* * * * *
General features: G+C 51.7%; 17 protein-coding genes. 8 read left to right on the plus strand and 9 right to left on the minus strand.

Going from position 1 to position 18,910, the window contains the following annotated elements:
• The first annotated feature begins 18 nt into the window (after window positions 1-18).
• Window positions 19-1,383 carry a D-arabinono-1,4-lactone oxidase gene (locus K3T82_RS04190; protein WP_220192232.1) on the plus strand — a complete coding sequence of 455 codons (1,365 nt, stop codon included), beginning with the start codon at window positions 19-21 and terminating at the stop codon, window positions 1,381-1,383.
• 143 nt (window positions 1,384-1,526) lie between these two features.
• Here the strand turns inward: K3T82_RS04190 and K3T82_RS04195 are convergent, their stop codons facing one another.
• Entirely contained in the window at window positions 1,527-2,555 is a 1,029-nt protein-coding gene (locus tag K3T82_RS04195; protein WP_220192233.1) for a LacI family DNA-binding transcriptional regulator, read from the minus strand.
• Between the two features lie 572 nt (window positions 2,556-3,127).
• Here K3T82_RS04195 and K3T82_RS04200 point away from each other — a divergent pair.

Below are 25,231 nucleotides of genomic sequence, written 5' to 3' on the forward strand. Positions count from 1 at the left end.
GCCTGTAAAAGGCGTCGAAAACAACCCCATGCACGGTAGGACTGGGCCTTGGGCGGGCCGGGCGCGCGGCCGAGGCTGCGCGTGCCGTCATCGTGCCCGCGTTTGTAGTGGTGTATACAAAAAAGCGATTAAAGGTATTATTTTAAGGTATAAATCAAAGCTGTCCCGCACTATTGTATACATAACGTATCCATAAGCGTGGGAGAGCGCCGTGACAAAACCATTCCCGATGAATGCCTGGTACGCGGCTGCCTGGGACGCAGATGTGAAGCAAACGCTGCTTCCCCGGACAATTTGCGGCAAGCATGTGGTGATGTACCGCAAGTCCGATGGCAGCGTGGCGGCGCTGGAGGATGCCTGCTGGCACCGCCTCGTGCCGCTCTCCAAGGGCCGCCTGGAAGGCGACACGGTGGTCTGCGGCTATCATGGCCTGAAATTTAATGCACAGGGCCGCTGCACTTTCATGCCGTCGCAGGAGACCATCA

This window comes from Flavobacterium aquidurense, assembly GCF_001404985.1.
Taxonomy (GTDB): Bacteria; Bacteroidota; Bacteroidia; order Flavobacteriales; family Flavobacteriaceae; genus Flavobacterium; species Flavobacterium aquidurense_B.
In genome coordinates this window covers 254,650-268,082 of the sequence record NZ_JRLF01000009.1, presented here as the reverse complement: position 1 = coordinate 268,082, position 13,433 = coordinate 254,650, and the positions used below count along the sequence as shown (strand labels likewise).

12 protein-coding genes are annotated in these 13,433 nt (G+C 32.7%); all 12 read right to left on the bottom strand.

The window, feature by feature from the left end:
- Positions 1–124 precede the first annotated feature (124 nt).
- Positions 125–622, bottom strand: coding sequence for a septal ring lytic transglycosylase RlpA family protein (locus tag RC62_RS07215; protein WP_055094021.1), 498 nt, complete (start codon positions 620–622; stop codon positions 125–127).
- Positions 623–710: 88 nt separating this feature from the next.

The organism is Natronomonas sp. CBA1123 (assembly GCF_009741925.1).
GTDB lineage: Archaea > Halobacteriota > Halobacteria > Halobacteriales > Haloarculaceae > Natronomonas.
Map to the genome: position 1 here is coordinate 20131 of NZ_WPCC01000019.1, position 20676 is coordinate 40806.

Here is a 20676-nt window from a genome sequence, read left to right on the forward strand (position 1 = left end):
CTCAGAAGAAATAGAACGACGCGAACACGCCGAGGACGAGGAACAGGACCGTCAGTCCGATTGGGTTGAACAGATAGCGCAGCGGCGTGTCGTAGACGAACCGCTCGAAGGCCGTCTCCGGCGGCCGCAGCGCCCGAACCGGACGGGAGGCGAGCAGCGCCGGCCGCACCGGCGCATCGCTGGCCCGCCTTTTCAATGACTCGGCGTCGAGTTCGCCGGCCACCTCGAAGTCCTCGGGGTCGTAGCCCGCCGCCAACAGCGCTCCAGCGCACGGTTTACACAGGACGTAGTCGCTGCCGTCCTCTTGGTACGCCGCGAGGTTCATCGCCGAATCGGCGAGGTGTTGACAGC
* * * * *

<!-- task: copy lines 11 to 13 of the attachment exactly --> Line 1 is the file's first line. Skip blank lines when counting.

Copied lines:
GCCTGTAAAAGGCGTCGAAAACAACCCCATGCACGGTAGGACTGGGCCTTGGGCGGGCCGGGCGCGCGGCCGAGGCTGCGCGTGCCGTCATCGTGCCCGCGTTTGTAGTGGTGTATACAAAAAAGCGATTAAAGGTATTATTTTAAGGTATAAATCAAAGCTGTCCCGCACTATTGTATACATAACGTATCCATAAGCGTGGGAGAGCGCCGTGACAAAACCATTCCCGATGAATGCCTGGTACGCGGCTGCCTGGGACGCAGATGTGAAGCAAACGCTGCTTCCCCGGACAATTTGCGGCAAGCATGTGGTGATGTACCGCAAGTCCGATGGCAGCGTGGCGGCGCTGGAGGATGCCTGCTGGCACCGCCTCGTGCCGCTCTCCAAGGGCCGCCTGGAAGGCGACACGGTGGTCTGCGGCTATCATGGCCTGAAATTTAATGCACAGGGCCGCTGCACTTTCATGCCGTCGCAGGAGACCATCA

This window comes from Flavobacterium aquidurense, assembly GCF_001404985.1.
Taxonomy (GTDB): Bacteria; Bacteroidota; Bacteroidia; order Flavobacteriales; family Flavobacteriaceae; genus Flavobacterium; species Flavobacterium aquidurense_B.